Robustness of Person-Fit Decisions in Computerized Adaptive Testing (CT-04-06)
Rob R. Meijer, University of Twente, Enschede, The Netherlands

Executive Summary

Several statistics have been recommended by researchers for identifying test taker responses to test items that are different from what would be expected, given what is known about the characteristics of the items and the estimated ability level of the test taker. Several of these statistics, often called person-fit statistics, are used for evaluating test taker responses to an entire string of items simultaneously. These statistics allow us to conclude that a particular item response theory (IRT) model either does or does not fit a person’s set of responses to items. (Note that IRT is a mathematical model used to analyze test data.) In this sense, these statistics are for use in a global method that only allows us to identify misfitting responses; that is, they do not help us to identify the type of behavior that caused the misfit.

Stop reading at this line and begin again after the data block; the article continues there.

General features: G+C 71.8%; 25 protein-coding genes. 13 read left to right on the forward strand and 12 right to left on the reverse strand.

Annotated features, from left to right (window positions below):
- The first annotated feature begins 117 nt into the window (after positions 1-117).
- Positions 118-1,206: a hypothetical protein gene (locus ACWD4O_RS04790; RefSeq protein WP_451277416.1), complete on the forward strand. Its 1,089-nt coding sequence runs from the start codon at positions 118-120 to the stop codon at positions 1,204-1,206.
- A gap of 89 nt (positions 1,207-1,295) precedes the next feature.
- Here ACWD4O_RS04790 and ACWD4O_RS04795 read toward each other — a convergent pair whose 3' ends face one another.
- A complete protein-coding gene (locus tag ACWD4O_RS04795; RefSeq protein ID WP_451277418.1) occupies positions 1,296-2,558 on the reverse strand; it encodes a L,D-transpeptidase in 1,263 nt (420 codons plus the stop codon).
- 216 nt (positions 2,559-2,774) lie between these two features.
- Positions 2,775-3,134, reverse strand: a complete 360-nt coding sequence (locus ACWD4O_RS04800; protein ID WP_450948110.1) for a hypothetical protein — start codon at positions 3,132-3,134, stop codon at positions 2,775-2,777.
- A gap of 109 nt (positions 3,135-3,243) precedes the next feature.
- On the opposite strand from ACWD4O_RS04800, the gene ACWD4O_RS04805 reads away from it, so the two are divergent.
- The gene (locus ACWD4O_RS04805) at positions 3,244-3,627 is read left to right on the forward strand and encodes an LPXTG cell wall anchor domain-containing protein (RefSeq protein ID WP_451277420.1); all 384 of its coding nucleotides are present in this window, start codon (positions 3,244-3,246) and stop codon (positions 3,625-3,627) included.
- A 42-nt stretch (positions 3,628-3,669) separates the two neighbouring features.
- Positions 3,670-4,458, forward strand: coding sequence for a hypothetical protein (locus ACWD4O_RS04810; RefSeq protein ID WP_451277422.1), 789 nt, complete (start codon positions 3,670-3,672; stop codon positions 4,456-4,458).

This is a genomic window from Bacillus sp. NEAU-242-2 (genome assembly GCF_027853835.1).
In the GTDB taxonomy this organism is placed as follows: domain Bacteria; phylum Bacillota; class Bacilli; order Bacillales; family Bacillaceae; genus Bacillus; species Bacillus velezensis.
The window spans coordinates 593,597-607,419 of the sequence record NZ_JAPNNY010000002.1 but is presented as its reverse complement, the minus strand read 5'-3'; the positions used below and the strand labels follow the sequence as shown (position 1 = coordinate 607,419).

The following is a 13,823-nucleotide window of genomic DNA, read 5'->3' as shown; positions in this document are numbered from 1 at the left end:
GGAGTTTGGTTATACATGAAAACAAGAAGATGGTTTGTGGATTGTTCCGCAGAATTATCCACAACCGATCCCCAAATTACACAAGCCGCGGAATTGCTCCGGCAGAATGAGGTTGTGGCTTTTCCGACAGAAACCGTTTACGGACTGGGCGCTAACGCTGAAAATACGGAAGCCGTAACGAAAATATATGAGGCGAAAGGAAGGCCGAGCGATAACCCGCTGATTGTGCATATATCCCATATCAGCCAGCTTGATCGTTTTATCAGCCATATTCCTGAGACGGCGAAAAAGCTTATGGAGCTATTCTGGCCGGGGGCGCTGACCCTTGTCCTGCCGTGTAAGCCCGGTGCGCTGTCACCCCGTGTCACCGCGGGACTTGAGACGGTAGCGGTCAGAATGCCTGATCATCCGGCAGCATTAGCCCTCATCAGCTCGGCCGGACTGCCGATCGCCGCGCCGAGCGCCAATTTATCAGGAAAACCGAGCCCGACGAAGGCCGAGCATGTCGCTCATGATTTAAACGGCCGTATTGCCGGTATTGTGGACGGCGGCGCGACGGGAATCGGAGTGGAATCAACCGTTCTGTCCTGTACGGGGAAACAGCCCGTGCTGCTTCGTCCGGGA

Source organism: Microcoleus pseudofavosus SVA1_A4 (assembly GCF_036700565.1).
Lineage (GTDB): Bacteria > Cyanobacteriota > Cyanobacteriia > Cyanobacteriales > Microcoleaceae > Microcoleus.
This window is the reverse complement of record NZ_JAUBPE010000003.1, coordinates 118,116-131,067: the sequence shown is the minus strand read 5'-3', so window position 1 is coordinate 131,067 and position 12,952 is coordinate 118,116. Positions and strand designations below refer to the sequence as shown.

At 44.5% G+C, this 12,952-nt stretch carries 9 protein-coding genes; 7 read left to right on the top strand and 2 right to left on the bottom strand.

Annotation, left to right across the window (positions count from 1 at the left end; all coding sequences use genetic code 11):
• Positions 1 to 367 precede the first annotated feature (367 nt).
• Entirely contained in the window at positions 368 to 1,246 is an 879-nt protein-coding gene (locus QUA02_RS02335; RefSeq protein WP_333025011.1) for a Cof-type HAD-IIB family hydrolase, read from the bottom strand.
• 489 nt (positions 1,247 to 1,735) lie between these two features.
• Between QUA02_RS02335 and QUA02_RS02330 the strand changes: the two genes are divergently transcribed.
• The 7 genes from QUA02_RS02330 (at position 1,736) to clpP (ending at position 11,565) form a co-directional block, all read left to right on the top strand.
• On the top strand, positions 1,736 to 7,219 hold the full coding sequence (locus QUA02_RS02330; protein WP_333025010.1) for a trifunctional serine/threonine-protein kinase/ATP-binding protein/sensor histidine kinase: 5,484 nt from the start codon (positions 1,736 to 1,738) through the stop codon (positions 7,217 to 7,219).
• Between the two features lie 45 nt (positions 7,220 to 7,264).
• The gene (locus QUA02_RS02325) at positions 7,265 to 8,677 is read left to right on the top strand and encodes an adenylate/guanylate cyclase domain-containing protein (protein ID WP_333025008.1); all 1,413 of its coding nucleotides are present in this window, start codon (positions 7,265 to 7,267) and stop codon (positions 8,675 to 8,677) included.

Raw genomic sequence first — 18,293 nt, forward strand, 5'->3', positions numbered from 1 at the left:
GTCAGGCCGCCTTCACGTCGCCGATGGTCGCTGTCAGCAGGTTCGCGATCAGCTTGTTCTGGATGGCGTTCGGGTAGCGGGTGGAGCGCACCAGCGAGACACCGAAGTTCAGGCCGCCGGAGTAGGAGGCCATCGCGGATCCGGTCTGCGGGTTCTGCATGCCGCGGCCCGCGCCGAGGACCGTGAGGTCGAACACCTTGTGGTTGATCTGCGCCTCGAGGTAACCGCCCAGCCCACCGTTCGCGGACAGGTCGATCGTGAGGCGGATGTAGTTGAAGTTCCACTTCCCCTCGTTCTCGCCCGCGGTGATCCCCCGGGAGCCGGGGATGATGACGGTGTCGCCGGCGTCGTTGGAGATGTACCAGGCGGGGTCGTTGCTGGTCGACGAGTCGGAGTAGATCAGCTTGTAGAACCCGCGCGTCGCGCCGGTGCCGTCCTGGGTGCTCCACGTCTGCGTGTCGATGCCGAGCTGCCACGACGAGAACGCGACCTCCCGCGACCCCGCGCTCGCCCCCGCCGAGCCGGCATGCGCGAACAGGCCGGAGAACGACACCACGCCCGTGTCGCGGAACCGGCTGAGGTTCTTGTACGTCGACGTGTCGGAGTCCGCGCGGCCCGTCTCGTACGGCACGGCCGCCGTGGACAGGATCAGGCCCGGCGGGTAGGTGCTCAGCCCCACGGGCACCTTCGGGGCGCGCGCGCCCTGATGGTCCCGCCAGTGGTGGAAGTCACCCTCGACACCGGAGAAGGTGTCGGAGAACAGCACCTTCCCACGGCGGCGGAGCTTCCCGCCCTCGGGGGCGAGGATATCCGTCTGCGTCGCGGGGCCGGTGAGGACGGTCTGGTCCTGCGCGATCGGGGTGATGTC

Fortunately, we also have statistics, termed local statistics, that allow us to diagnose the misfit. Such methods may allow us to evaluate if the misfit was caused by violations of one of the assumptions made in applying IRT to the analysis of test data. One such assumption is that of unidimensionality, which requires that a test measure only one ability. This paper focuses on person-fit statistics developed for checking the unidimensionality assumption. Because test data may not be unidimensional, it is worth investigating the effect of unidimensionality violations on the ability of person-fit statistics to identify violations of this assumption.

We applied both global and local person-fit statistics to multidimensional test data from adaptive testing. As may have been anticipated, the results show that some statistics are more robust to unidimensionality violations than others. The context in which certain methods are more useful than others is indicated.

Robustness of Person-Fit Decisions in Computerized Adaptive Testing (CT-04-06)

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